As noted, Stephen Bereseford’s script suffers from a lack of focus, but its individual scenes–a dance lesson in the Onllwyn town hall, a touching, subtle coming-out, the ladies of Onllwyn revelling in a cache of gay porn–are vibrantly friendly. And Matthew Warchus’ direction doesn’t totally sort out the occasional muddle, but he keeps things exciting for the full two hours (honestly, this should have been a miniseries). The period detail is spot-on, and the soundtrack is smartly chosen. It’s an easy film to pick apart, and yet it succeeds so well at lifting spirits (without being cheap about it) that it’s just as easy to forgive. Score: 85/100
The Judge, on paper, promised to be something like an old-fashioned Hollywood melodrama. That its director was previously responsible for Wedding Crashers, Fred Claus, and The Change-Up was not a total red flag to me; after all, Peter Berg went from the execrable Battleship to the respectable Lone Survivor. Plus, The Judge bore a hell of a cast–Roberts Downey Jr. and Duvall, Vera Farmiga, Billy Bob Thornton, Vincent D’Onofrio–and was given a plum October release date. The trailer looked corny, but corny isn’t always a bad thing. I hoped it’d be more Douglas Sirk than…well, name any one of a hundred cookie-cutter studio journeymen.
But while I shouldn’t have been surprised by its badness, I was surprised by the variety of its badness. The Judge is the kind of film where you keep on asking yourself how the filmmakers thought they would get away with it, because…let’s just run down some of the film’s greatest offenses:
- The whole plot hinges around a son (Downey Jr.) defending his father (Duvall) in court. Now, I’m no legal expert, and I’m guessing representing one’s own relatives is not explicitly forbidden (or would the filmmakers commit a factual gaffe that profound?), but I have to imagine it’s strongly discouraged. Yet it never seems to be much of an issue, even though…well, I’ll get to that in a second.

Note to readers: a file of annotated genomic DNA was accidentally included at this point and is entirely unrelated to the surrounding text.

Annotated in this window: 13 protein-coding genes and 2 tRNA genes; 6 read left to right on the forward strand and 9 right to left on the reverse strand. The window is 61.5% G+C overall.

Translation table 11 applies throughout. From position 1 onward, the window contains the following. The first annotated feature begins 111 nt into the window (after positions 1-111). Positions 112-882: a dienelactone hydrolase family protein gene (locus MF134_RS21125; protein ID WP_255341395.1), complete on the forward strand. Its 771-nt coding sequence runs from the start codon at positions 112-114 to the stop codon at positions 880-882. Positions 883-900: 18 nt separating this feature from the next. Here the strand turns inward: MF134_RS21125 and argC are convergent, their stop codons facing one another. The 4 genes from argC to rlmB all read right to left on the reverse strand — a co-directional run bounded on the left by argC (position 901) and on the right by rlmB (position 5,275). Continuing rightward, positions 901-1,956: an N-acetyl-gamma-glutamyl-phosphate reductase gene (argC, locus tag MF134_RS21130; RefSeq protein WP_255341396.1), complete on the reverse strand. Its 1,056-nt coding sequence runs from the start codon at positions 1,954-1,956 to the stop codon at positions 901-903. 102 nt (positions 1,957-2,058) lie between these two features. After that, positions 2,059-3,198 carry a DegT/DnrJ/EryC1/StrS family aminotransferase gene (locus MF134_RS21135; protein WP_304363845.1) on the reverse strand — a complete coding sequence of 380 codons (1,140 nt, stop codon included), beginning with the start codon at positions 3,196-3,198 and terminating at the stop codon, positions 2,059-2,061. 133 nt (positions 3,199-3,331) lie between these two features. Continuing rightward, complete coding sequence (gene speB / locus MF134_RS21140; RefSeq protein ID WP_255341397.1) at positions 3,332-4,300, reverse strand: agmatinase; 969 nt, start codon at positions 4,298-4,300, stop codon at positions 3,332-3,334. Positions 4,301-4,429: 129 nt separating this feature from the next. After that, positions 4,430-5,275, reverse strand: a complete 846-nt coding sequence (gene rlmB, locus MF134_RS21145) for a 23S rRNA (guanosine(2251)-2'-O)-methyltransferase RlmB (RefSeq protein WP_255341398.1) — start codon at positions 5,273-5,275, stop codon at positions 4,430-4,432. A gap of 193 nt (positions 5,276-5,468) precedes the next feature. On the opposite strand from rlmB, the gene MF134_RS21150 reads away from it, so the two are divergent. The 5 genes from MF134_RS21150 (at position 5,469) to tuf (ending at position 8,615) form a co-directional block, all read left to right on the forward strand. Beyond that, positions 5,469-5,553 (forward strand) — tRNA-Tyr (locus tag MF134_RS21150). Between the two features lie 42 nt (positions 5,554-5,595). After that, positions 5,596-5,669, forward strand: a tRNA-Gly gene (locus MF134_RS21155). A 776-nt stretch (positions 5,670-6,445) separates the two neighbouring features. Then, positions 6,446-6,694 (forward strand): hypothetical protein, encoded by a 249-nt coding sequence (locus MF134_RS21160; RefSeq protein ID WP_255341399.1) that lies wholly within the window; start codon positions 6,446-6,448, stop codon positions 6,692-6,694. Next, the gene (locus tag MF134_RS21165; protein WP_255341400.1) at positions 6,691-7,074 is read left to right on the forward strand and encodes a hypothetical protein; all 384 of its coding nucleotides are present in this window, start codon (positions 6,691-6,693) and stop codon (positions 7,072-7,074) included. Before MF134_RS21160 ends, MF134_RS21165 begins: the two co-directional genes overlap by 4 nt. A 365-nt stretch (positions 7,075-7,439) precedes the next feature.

- We have a character (Jeremy Strong), who is mentally handicapped and uses an 8mm camera as a means of documenting the world (and, this being a legal film, he manages to record some vital evidence). Of course, his mental abilities are played both for laughs and pathos; this is pretty off-putting, but it’s not uncharted territory for Hollywood. The 8mm camera, though…this film is set in 2014 (or ’13, but who gives a fuck). 2014. And no one just gives this guy a digital camera? Duvall is happy to keep paying what must be considerable fees for film and development?
- Downey Jr.’s character has an old girlfriend, the one who got away (Farmiga), who has a college-age daughter (Leighton Meester). Downey Jr. and Meester first meet up, him unaware of her parentage, and they end up making out. For a good deal of the film, it’s implied that she is actually his daughter (he, of course, Left His Home Behind and hasn’t been back in years), but at the end, Farmiga reveals that she’s not his daughter…just his niece.
- This has absolutely fuck-all to do with anything, the filmmakers just wanted to throw in some incest. Do I really need to say anything more?
- The film begins with Downey Jr. straight-up peeing on a rival lawyer and features repeated scenes of nervous vomiting and a scene of explicit incontinence. Because this is the director of The Change-Up.
- Thomas Newman’s score is utterly generic, inappropriately bombastic (as I recall), and, to quote myself, “so bland, I would say it was meant as a parody, except A. the film isn’t one, and B. that still leaves you with a bland score.”
- It’s 141 minutes long, which is 20 minutes longer than it had any reason to be.
- At one point, Downey Jr. is being chided by his soon-to-be-ex-wife, and the camera stays on his face as the music swells and drowns out her voice for a few seconds. It’s not only goofy and pointless, it also paints the ex-wife as a shrewish nag, which given Downey Jr.’s own failings, seems rather mean-spirited.
- It uses cancer as a plot device. I’m not even saying I’m taking offense at that, just…people do suffer diseases other than cancer, you know.
- Farmiga, D’Onofrio, and Thornton especially all have thankless, one-dimensional roles; Farmiga is the Girl He Left Behind, D’Onofrio is the Brother Whose Dreams He Shattered and Left Behind, and Thornton is the Evilly Competent Lawyer.